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  26. Petros: "Is not the problem precisely that the textual evidence is not uniform? And if so, has God then sovereignly preserved conflicting textual evidence for us to humanly sort through?"

    In some ways I agree with the sentiments I see behind both questions. Yet I don't think that just because God's deliberate preservation applies to all manuscripts equally (as I tend to believe it does to all other entities in the universe) that it is necessarily God's intention that humans should set all witnesses on an equal footing. Clearly there is some 'sorting' to do, for which we need criteria. I would hope that the enterprise is not entirely 'humanly'.

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  27. Ulrich,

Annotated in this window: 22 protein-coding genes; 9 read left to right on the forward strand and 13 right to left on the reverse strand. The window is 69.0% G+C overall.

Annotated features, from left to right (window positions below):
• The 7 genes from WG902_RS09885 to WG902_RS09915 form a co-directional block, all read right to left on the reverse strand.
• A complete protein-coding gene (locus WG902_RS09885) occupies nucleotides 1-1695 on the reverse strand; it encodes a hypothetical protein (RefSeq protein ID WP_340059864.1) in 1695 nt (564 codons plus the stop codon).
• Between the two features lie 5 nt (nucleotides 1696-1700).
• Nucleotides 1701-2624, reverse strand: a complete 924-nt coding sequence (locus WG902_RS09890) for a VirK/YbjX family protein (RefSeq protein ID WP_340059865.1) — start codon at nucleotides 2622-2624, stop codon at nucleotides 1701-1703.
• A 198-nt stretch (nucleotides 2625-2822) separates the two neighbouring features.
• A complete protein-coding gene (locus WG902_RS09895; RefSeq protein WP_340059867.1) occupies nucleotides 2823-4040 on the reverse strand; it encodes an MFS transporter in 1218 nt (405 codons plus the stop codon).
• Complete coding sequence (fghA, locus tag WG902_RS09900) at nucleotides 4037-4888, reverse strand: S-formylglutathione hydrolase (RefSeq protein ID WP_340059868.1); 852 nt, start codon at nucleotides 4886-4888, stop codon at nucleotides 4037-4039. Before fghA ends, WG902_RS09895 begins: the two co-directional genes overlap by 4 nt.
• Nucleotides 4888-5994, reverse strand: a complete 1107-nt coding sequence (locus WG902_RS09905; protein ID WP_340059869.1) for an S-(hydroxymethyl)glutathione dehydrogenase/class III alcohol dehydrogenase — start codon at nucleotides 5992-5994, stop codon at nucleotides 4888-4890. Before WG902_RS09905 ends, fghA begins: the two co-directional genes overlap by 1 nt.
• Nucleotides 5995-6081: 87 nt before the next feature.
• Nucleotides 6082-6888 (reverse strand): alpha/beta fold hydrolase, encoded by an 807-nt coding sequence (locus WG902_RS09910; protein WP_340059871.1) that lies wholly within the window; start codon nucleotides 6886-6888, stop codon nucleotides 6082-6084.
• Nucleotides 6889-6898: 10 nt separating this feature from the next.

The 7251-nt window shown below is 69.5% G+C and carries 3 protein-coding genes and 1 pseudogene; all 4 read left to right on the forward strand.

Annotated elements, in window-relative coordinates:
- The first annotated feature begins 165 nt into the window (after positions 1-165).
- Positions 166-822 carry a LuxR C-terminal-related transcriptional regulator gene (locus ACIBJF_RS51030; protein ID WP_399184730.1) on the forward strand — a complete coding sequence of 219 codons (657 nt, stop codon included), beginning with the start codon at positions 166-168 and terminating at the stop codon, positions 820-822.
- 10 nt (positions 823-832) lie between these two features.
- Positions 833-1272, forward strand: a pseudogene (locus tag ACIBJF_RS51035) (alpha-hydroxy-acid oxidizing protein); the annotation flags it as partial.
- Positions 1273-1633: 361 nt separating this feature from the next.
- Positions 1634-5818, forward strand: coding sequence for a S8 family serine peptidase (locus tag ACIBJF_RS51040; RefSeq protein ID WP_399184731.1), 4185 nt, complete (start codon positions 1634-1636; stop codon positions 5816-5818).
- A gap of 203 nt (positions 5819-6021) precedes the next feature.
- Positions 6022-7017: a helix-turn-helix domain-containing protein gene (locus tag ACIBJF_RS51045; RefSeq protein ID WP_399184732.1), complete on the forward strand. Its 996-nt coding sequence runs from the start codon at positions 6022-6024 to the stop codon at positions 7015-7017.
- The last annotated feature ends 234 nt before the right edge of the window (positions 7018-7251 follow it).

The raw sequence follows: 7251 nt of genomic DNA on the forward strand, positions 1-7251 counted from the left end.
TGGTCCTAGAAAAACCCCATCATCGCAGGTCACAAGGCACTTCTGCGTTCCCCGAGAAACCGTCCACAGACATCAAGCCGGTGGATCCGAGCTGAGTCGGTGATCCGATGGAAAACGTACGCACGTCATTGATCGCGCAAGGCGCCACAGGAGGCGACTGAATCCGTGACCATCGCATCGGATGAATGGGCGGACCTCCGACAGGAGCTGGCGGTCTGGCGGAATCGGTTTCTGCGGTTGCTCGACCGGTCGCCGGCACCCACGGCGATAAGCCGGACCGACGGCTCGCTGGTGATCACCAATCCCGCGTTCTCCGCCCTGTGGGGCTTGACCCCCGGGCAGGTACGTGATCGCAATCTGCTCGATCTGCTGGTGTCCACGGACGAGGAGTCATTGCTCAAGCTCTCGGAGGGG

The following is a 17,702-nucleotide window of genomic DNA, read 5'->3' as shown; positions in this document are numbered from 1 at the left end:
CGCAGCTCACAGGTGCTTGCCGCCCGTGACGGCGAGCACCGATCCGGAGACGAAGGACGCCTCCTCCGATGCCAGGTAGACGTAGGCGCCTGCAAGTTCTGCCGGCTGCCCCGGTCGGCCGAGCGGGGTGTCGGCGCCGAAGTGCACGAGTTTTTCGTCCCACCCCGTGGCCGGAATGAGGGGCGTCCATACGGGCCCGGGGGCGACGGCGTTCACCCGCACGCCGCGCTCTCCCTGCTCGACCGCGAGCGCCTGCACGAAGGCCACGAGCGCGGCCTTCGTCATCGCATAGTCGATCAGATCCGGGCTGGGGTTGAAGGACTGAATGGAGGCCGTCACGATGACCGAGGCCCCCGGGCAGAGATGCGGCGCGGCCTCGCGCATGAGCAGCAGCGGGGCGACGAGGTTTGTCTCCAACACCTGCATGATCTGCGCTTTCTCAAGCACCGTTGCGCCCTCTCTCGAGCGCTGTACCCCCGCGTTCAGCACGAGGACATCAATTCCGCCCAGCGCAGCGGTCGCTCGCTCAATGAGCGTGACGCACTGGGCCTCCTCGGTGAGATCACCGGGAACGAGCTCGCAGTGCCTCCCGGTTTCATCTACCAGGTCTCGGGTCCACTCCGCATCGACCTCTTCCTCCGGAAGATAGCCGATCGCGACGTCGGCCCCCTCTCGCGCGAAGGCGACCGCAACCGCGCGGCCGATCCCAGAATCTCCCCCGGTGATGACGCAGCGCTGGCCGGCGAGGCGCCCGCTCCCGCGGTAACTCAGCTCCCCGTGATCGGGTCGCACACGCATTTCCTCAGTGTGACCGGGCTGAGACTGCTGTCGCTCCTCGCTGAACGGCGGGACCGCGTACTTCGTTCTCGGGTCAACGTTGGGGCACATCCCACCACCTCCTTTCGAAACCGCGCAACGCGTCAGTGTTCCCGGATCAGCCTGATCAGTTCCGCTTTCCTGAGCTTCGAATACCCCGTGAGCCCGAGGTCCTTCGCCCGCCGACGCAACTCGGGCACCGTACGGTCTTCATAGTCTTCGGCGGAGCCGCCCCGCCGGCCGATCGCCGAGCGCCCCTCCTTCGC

I completely agree about the need to start with the 'Pauline' letter collection and work backwards.

    US: "Personally, I don't see much evidence to infer that we could not access what Paul wrote."

    Glad to see that someone who knows far more about the subject shares my optimism.

    US: "I want to work my way back by interpreting as much evidence as possible and on the basis of assumptions and models that are as apt as possible."

    Fair enough, and I might add that those who, like me, make theological assumptions need to show either that they are apt, or at least that they have no negative impact on the way evidence is being interpreted.

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  28. PJW said: 'The moveable nu is worth a lifetime's research (but I don't feel called!)'

    A substantial piece of research on the moveable nu is soon to be completed, and hopefully published in the not-too-distant future.

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  29. PJW: Daniel, according to Rahlfs the Origenic and Lucianic mss [of I Sam 13:1] have '30'.